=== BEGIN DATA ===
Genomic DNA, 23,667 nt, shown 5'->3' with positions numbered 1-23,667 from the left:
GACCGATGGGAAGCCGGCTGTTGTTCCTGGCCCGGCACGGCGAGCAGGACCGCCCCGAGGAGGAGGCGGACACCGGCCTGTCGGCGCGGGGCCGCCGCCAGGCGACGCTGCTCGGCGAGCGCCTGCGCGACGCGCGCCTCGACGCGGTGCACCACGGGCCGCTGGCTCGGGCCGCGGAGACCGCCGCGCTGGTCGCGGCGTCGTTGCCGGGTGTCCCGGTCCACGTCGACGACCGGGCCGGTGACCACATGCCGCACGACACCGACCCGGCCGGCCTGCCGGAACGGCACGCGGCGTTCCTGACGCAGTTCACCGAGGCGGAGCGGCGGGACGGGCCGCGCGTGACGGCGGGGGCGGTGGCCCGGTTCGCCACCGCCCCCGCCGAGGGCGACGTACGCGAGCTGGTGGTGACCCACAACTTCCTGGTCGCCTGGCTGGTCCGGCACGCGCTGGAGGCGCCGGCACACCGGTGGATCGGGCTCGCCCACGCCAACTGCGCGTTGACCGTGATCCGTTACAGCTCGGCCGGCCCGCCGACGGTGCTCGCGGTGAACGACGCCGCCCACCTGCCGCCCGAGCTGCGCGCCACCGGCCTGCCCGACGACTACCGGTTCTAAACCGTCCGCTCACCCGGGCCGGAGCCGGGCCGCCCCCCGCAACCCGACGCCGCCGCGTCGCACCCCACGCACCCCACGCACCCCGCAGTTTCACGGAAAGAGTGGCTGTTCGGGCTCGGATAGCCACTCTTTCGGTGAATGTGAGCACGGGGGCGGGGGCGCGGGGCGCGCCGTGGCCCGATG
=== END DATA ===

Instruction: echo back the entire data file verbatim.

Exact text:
Genomic DNA, 23,667 nt, shown 5'->3' with positions numbered 1-23,667 from the left:
GACCGATGGGAAGCCGGCTGTTGTTCCTGGCCCGGCACGGCGAGCAGGACCGCCCCGAGGAGGAGGCGGACACCGGCCTGTCGGCGCGGGGCCGCCGCCAGGCGACGCTGCTCGGCGAGCGCCTGCGCGACGCGCGCCTCGACGCGGTGCACCACGGGCCGCTGGCTCGGGCCGCGGAGACCGCCGCGCTGGTCGCGGCGTCGTTGCCGGGTGTCCCGGTCCACGTCGACGACCGGGCCGGTGACCACATGCCGCACGACACCGACCCGGCCGGCCTGCCGGAACGGCACGCGGCGTTCCTGACGCAGTTCACCGAGGCGGAGCGGCGGGACGGGCCGCGCGTGACGGCGGGGGCGGTGGCCCGGTTCGCCACCGCCCCCGCCGAGGGCGACGTACGCGAGCTGGTGGTGACCCACAACTTCCTGGTCGCCTGGCTGGTCCGGCACGCGCTGGAGGCGCCGGCACACCGGTGGATCGGGCTCGCCCACGCCAACTGCGCGTTGACCGTGATCCGTTACAGCTCGGCCGGCCCGCCGACGGTGCTCGCGGTGAACGACGCCGCCCACCTGCCGCCCGAGCTGCGCGCCACCGGCCTGCCCGACGACTACCGGTTCTAAACCGTCCGCTCACCCGGGCCGGAGCCGGGCCGCCCCCCGCAACCCGACGCCGCCGCGTCGCACCCCACGCACCCCACGCACCCCGCAGTTTCACGGAAAGAGTGGCTGTTCGGGCTCGGATAGCCACTCTTTCGGTGAATGTGAGCACGGGGGCGGGGGCGCGGGGCGCGCCGTGGCCCGATG